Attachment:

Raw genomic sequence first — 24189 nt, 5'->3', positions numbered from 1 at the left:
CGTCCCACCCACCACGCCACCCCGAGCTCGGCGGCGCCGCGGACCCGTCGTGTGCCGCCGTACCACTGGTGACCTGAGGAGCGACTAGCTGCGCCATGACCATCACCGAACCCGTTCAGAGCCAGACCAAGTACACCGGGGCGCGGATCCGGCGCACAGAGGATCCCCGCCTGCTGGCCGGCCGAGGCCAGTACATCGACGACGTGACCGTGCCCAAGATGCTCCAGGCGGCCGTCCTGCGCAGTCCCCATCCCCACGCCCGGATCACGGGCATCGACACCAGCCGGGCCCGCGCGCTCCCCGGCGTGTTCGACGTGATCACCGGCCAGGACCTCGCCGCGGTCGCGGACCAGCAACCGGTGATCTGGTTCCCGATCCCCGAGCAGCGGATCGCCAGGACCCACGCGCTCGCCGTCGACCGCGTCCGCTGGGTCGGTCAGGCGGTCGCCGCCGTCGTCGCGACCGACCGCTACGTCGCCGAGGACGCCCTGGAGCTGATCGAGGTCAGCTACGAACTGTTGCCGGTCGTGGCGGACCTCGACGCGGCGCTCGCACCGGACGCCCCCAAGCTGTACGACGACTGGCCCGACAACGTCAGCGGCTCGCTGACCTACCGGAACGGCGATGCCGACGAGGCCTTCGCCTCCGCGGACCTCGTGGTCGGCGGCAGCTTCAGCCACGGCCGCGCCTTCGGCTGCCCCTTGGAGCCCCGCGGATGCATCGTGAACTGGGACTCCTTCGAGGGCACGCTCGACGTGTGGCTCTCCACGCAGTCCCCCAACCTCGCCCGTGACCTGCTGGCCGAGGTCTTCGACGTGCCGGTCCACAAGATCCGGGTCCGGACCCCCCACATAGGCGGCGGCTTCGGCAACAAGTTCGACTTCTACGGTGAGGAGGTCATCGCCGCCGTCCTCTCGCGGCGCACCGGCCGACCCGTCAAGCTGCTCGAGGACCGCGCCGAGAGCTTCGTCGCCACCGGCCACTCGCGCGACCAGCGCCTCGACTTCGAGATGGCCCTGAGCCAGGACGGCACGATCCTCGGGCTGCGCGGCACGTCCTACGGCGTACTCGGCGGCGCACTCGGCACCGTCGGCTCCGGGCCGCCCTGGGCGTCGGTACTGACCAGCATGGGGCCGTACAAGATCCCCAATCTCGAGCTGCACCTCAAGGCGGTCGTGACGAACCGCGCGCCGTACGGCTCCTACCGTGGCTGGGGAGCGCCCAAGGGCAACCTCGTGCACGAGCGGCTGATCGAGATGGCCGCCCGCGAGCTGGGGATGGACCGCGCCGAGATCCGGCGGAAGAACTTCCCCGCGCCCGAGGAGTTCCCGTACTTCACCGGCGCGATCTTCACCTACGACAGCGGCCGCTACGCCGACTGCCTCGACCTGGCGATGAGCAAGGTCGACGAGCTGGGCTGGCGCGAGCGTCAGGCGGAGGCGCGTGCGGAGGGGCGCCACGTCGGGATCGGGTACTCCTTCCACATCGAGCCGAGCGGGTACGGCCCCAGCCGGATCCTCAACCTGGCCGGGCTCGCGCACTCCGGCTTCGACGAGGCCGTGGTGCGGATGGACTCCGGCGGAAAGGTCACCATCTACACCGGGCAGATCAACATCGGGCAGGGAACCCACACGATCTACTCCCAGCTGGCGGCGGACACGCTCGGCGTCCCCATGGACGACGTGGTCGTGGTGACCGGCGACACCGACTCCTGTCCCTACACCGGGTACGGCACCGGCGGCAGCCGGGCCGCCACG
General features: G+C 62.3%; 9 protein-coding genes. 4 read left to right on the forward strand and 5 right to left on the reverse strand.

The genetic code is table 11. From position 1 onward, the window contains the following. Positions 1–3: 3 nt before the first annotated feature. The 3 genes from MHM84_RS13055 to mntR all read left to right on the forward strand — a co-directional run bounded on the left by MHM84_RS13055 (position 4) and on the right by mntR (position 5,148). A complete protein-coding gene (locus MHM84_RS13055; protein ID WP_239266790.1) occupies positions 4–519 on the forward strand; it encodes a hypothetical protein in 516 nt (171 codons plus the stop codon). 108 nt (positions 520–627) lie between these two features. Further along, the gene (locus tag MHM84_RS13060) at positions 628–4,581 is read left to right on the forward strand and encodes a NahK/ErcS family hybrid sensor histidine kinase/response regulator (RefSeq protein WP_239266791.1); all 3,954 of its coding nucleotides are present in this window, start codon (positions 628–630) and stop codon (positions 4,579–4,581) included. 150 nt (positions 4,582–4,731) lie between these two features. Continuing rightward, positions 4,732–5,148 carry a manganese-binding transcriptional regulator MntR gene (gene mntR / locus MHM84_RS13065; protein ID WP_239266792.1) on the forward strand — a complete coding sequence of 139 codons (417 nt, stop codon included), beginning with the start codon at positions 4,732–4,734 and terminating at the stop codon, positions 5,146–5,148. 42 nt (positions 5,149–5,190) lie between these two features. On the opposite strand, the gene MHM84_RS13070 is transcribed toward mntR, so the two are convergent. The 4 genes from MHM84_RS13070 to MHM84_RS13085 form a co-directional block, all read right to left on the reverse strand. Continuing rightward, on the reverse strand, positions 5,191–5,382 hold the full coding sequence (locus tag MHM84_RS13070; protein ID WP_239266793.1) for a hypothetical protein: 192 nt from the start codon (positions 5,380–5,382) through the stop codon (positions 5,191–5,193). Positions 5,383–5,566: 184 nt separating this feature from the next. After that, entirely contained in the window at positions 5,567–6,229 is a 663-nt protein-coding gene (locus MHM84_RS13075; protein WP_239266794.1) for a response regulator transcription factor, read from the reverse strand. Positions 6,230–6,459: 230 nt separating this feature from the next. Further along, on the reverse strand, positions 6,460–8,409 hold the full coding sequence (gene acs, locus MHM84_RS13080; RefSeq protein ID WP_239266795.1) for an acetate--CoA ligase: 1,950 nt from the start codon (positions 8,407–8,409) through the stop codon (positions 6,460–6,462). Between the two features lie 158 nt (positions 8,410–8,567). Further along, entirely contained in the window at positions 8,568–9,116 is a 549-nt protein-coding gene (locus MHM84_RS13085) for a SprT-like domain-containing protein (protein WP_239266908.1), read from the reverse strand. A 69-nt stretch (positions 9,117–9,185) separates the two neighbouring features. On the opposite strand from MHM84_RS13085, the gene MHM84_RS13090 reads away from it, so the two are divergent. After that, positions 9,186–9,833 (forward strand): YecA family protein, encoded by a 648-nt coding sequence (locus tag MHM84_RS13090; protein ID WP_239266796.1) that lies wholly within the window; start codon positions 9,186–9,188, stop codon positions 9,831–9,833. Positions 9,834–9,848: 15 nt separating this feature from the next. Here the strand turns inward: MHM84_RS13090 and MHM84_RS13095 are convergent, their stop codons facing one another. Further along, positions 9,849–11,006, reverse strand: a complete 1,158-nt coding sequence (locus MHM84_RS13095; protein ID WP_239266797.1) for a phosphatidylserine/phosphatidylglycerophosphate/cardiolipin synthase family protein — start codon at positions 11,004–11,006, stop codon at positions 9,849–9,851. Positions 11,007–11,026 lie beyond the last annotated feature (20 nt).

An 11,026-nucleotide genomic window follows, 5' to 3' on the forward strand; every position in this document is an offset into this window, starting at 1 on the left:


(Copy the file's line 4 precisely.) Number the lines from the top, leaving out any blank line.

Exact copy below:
The genetic code is table 11. From position 1 onward, the window contains the following. Positions 1–3: 3 nt before the first annotated feature. The 3 genes from MHM84_RS13055 to mntR all read left to right on the forward strand — a co-directional run bounded on the left by MHM84_RS13055 (position 4) and on the right by mntR (position 5,148). A complete protein-coding gene (locus MHM84_RS13055; protein ID WP_239266790.1) occupies positions 4–519 on the forward strand; it encodes a hypothetical protein in 516 nt (171 codons plus the stop codon). 108 nt (positions 520–627) lie between these two features. Further along, the gene (locus tag MHM84_RS13060) at positions 628–4,581 is read left to right on the forward strand and encodes a NahK/ErcS family hybrid sensor histidine kinase/response regulator (RefSeq protein WP_239266791.1); all 3,954 of its coding nucleotides are present in this window, start codon (positions 628–630) and stop codon (positions 4,579–4,581) included. 150 nt (positions 4,582–4,731) lie between these two features. Continuing rightward, positions 4,732–5,148 carry a manganese-binding transcriptional regulator MntR gene (gene mntR / locus MHM84_RS13065; protein ID WP_239266792.1) on the forward strand — a complete coding sequence of 139 codons (417 nt, stop codon included), beginning with the start codon at positions 4,732–4,734 and terminating at the stop codon, positions 5,146–5,148. 42 nt (positions 5,149–5,190) lie between these two features. On the opposite strand, the gene MHM84_RS13070 is transcribed toward mntR, so the two are convergent. The 4 genes from MHM84_RS13070 to MHM84_RS13085 form a co-directional block, all read right to left on the reverse strand. Continuing rightward, on the reverse strand, positions 5,191–5,382 hold the full coding sequence (locus tag MHM84_RS13070; protein ID WP_239266793.1) for a hypothetical protein: 192 nt from the start codon (positions 5,380–5,382) through the stop codon (positions 5,191–5,193). Positions 5,383–5,566: 184 nt separating this feature from the next. After that, entirely contained in the window at positions 5,567–6,229 is a 663-nt protein-coding gene (locus MHM84_RS13075; protein WP_239266794.1) for a response regulator transcription factor, read from the reverse strand. Positions 6,230–6,459: 230 nt separating this feature from the next. Further along, on the reverse strand, positions 6,460–8,409 hold the full coding sequence (gene acs, locus MHM84_RS13080; RefSeq protein ID WP_239266795.1) for an acetate--CoA ligase: 1,950 nt from the start codon (positions 8,407–8,409) through the stop codon (positions 6,460–6,462). Between the two features lie 158 nt (positions 8,410–8,567). Further along, entirely contained in the window at positions 8,568–9,116 is a 549-nt protein-coding gene (locus MHM84_RS13085) for a SprT-like domain-containing protein (protein WP_239266908.1), read from the reverse strand. A 69-nt stretch (positions 9,117–9,185) separates the two neighbouring features. On the opposite strand from MHM84_RS13085, the gene MHM84_RS13090 reads away from it, so the two are divergent. After that, positions 9,186–9,833 (forward strand): YecA family protein, encoded by a 648-nt coding sequence (locus tag MHM84_RS13090; protein ID WP_239266796.1) that lies wholly within the window; start codon positions 9,186–9,188, stop codon positions 9,831–9,833. Positions 9,834–9,848: 15 nt separating this feature from the next. Here the strand turns inward: MHM84_RS13090 and MHM84_RS13095 are convergent, their stop codons facing one another. Further along, positions 9,849–11,006, reverse strand: a complete 1,158-nt coding sequence (locus MHM84_RS13095; protein ID WP_239266797.1) for a phosphatidylserine/phosphatidylglycerophosphate/cardiolipin synthase family protein — start codon at positions 11,004–11,006, stop codon at positions 9,849–9,851. Positions 11,007–11,026 lie beyond the last annotated feature (20 nt).